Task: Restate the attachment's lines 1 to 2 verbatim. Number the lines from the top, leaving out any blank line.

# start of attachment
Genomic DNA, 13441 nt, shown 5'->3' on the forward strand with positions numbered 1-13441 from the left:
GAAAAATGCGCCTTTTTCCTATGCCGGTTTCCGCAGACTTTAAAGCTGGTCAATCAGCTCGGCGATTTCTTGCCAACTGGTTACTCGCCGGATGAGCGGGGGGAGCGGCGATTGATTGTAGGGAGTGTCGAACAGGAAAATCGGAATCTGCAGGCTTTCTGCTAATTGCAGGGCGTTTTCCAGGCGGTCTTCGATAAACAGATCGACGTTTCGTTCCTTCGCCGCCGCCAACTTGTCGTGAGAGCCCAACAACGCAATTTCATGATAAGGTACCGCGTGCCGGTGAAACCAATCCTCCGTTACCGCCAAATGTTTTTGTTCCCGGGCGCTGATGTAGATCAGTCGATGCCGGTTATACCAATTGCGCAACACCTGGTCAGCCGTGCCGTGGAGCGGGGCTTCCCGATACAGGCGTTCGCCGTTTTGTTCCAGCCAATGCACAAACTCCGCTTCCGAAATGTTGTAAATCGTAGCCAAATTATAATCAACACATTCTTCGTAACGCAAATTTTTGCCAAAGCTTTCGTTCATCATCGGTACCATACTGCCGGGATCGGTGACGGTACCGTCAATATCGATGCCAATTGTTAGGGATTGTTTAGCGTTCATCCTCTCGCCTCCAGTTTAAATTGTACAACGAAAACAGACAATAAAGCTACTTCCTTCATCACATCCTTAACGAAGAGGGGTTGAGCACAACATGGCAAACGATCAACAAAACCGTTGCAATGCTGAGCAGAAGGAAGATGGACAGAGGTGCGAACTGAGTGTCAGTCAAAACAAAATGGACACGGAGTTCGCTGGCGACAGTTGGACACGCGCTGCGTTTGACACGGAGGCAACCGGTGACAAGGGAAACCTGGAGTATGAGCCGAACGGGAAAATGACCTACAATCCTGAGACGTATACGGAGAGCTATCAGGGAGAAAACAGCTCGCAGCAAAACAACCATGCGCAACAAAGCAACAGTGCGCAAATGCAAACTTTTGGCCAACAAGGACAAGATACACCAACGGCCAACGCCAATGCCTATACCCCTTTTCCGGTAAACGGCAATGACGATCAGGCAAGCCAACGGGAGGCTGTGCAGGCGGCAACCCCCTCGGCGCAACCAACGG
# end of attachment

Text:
Genomic DNA, 13441 nt, shown 5'->3' on the forward strand with positions numbered 1-13441 from the left:
GAAAAATGCGCCTTTTTCCTATGCCGGTTTCCGCAGACTTTAAAGCTGGTCAATCAGCTCGGCGATTTCTTGCCAACTGGTTACTCGCCGGATGAGCGGGGGGAGCGGCGATTGATTGTAGGGAGTGTCGAACAGGAAAATCGGAATCTGCAGGCTTTCTGCTAATTGCAGGGCGTTTTCCAGGCGGTCTTCGATAAACAGATCGACGTTTCGTTCCTTCGCCGCCGCCAACTTGTCGTGAGAGCCCAACAACGCAATTTCATGATAAGGTACCGCGTGCCGGTGAAACCAATCCTCCGTTACCGCCAAATGTTTTTGTTCCCGGGCGCTGATGTAGATCAGTCGATGCCGGTTATACCAATTGCGCAACACCTGGTCAGCCGTGCCGTGGAGCGGGGCTTCCCGATACAGGCGTTCGCCGTTTTGTTCCAGCCAATGCACAAACTCCGCTTCCGAAATGTTGTAAATCGTAGCCAAATTATAATCAACACATTCTTCGTAACGCAAATTTTTGCCAAAGCTTTCGTTCATCATCGGTACCATACTGCCGGGATCGGTGACGGTACCGTCAATATCGATGCCAATTGTTAGGGATTGTTTAGCGTTCATCCTCTCGCCTCCAGTTTAAATTGTACAACGAAAACAGACAATAAAGCTACTTCCTTCATCACATCCTTAACGAAGAGGGGTTGAGCACAACATGGCAAACGATCAACAAAACCGTTGCAATGCTGAGCAGAAGGAAGATGGACAGAGGTGCGAACTGAGTGTCAGTCAAAACAAAATGGACACGGAGTTCGCTGGCGACAGTTGGACACGCGCTGCGTTTGACACGGAGGCAACCGGTGACAAGGGAAACCTGGAGTATGAGCCGAACGGGAAAATGACCTACAATCCTGAGACGTATACGGAGAGCTATCAGGGAGAAAACAGCTCGCAGCAAAACAACCATGCGCAACAAAGCAACAGTGCGCAAATGCAAACTTTTGGCCAACAAGGACAAGATACACCAACGGCCAACGCCAATGCCTATACCCCTTTTCCGGTAAACGGCAATGACGATCAGGCAAGCCAACGGGAGGCTGTGCAGGCGGCAACCCCCTCGGCGCAACCAACGG